Parts one, two, three, four, five, six, seven, eight, nine, and ten.
Album: Yellow Submarine
Three songs: "Hey Bulldog," "It's All Too Much," and "All You Need Is Love"
Comments: Despite its abundance of tracks, I didn't struggle to nail down The White Album's best three in a row. In contrast, there were only six songs to choose from on Yellow Submarine (side two consists of a symphonic score arranged by George Martin), and for a while I found myself unable to commit one way or another. Curious, huh? The problem was that, relatively speaking, the gap in song quality between the album's best and worst track isn't very wide. Though Yellow Submarine is the most negligible record in The Beatles' canon, all of its songs hold their own, ranging from fluffy but solidly enjoyable to inventive and hugely enjoyable. Thus it took me a bit to establish a best-to-worst order. All of this for Yellow Submarine?
I started under the assumption that "All You Need Is Love" was the finest of the lot, but this soon didn't feel right. I think I was mistaking its enduringly iconic status for greatness. In the end, it's little more than pleasant and tuneful (cheeringly so, I should add). Disabused of that notion, I dropped "Love" down a couple of spots and elevated the strutting, rollicking "Hey Bulldog" to the top. After some hemming-and-hawing and tinkering, this is what my list ended up looking like: 1) "Hey Bulldog" 2) "It's All Too Much 3) "All You Need Is Love" 4) "All Together Now" 5) "Only a Northern Song" 6) "Yellow Submarine." Conveniently, the top three come right in a row on the album.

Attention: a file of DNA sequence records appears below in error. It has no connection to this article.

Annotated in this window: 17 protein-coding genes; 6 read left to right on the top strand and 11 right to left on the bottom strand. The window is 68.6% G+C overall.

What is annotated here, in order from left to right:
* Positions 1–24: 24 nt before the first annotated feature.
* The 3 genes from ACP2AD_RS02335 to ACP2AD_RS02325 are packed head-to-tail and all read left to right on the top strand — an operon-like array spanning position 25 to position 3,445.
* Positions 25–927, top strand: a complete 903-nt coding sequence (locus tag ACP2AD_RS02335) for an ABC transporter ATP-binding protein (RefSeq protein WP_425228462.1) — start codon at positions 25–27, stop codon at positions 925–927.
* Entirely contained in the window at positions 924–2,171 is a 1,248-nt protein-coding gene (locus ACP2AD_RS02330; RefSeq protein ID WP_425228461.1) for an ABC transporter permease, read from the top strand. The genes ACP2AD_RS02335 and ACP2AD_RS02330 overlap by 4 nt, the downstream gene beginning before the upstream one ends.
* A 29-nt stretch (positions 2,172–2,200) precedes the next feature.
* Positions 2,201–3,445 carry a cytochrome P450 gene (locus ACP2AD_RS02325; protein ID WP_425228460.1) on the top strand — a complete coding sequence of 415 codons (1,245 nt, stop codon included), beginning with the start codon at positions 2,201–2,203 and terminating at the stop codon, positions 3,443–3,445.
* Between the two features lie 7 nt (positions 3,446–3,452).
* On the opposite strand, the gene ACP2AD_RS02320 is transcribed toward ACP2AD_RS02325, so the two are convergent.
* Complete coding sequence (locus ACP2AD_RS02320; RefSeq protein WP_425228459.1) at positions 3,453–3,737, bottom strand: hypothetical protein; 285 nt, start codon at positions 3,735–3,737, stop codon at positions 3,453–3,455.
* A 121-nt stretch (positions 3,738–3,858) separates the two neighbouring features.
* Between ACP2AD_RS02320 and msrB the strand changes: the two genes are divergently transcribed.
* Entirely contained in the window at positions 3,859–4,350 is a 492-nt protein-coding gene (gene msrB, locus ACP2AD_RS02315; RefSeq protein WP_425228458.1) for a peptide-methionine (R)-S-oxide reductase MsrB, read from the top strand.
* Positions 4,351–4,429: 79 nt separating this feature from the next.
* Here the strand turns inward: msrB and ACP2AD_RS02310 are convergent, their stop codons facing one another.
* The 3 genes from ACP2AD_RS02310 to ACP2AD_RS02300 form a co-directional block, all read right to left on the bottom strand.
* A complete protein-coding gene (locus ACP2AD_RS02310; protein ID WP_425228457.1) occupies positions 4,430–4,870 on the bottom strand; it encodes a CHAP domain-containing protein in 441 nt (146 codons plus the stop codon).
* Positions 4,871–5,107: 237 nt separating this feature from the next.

About them ... "Bulldog" is all panache and aplomb, easily one of The Beatles' most fun songs; "It's All Too Much" achieves a deft blend of psychedelia and rock; and "Love" is exactly as I described it above. The rest of the album is either a bit too light and sugary (e.g., the title track and "All Together Now") or clever but awkward (e.g., "Only a Northern Song). But again, there isn't an outright dud among the six, which tripped me up in a way that no previous Beatles album had.